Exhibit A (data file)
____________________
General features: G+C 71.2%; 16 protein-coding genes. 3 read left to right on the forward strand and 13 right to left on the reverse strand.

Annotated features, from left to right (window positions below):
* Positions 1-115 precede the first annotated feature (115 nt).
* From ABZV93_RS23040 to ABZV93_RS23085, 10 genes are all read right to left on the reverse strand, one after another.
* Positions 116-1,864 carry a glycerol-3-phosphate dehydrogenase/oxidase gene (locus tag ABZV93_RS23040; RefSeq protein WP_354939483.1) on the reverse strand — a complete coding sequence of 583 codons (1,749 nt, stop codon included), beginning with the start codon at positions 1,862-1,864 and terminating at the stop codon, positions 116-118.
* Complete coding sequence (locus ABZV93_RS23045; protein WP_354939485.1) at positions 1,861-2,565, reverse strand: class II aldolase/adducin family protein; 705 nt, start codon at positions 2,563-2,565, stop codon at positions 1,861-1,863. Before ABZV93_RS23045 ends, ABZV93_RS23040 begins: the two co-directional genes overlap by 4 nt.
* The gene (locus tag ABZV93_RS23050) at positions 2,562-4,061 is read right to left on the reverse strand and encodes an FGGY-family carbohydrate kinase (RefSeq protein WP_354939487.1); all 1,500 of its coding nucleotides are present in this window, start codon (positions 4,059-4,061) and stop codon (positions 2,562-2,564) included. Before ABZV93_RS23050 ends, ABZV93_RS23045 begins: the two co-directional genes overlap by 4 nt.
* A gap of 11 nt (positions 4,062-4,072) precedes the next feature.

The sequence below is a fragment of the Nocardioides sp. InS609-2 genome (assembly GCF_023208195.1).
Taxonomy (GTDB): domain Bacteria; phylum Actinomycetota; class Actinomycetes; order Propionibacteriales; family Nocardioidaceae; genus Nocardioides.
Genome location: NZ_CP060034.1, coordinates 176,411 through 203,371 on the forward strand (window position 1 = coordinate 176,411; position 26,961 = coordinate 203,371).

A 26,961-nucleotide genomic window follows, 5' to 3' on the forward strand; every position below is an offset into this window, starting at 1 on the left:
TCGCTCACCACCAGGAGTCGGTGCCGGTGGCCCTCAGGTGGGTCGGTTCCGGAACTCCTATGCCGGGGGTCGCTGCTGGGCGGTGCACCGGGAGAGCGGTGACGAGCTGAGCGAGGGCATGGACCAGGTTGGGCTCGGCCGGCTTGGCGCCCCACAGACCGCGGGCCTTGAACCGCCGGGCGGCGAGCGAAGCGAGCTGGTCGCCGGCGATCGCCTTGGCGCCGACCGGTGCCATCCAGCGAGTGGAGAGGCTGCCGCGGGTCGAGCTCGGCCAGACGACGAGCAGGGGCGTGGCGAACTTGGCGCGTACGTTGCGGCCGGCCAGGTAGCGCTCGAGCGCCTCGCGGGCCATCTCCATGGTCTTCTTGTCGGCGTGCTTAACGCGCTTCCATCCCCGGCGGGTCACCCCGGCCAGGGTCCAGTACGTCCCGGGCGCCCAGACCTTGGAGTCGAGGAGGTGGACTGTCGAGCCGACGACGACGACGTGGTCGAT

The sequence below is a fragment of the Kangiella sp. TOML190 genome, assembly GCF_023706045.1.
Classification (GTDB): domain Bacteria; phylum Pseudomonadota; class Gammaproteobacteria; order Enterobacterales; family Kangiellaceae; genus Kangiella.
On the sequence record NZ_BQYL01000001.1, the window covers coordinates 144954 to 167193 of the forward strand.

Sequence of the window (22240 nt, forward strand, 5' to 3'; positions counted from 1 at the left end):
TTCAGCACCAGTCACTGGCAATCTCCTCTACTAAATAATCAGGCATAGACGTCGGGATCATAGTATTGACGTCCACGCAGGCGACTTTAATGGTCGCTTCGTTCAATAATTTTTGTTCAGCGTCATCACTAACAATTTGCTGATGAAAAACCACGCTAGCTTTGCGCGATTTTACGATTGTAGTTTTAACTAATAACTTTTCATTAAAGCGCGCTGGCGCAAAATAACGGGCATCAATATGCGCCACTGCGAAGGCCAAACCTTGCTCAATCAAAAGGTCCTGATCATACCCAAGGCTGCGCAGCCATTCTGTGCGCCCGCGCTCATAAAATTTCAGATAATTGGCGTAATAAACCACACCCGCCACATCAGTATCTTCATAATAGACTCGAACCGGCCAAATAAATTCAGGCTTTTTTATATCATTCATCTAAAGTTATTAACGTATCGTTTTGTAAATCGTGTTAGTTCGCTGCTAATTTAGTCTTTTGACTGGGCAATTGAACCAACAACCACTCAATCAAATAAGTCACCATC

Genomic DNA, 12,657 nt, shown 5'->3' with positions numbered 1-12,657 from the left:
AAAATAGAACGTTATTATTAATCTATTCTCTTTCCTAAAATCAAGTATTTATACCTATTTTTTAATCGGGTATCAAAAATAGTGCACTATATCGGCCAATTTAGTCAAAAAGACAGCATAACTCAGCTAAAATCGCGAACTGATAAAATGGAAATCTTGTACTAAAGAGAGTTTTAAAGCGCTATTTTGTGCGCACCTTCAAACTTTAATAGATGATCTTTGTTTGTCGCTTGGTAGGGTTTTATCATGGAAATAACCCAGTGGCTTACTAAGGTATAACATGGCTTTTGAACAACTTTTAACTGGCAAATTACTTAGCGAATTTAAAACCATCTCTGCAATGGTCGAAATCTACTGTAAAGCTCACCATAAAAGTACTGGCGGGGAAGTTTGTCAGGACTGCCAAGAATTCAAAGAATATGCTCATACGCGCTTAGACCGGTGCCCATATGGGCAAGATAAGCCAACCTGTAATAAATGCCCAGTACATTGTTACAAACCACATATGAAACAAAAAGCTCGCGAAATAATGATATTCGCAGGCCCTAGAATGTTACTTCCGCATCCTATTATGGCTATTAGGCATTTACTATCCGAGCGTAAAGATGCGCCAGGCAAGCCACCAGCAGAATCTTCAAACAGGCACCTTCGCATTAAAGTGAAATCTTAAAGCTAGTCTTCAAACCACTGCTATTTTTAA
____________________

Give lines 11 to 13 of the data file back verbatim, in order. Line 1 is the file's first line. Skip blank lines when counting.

Genome location: NZ_CP060034.1, coordinates 176,411 through 203,371 on the forward strand (window position 1 = coordinate 176,411; position 26,961 = coordinate 203,371).

A 26,961-nucleotide genomic window follows, 5' to 3' on the forward strand; every position below is an offset into this window, starting at 1 on the left:
TCGCTCACCACCAGGAGTCGGTGCCGGTGGCCCTCAGGTGGGTCGGTTCCGGAACTCCTATGCCGGGGGTCGCTGCTGGGCGGTGCACCGGGAGAGCGGTGACGAGCTGAGCGAGGGCATGGACCAGGTTGGGCTCGGCCGGCTTGGCGCCCCACAGACCGCGGGCCTTGAACCGCCGGGCGGCGAGCGAAGCGAGCTGGTCGCCGGCGATCGCCTTGGCGCCGACCGGTGCCATCCAGCGAGTGGAGAGGCTGCCGCGGGTCGAGCTCGGCCAGACGACGAGCAGGGGCGTGGCGAACTTGGCGCGTACGTTGCGGCCGGCCAGGTAGCGCTCGAGCGCCTCGCGGGCCATCTCCATGGTCTTCTTGTCGGCGTGCTTAACGCGCTTCCATCCCCGGCGGGTCACCCCGGCCAGGGTCCAGTACGTCCCGGGCGCCCAGACCTTGGAGTCGAGGAGGTGGACTGTCGAGCCGACGACGACGACGTGGTCGAT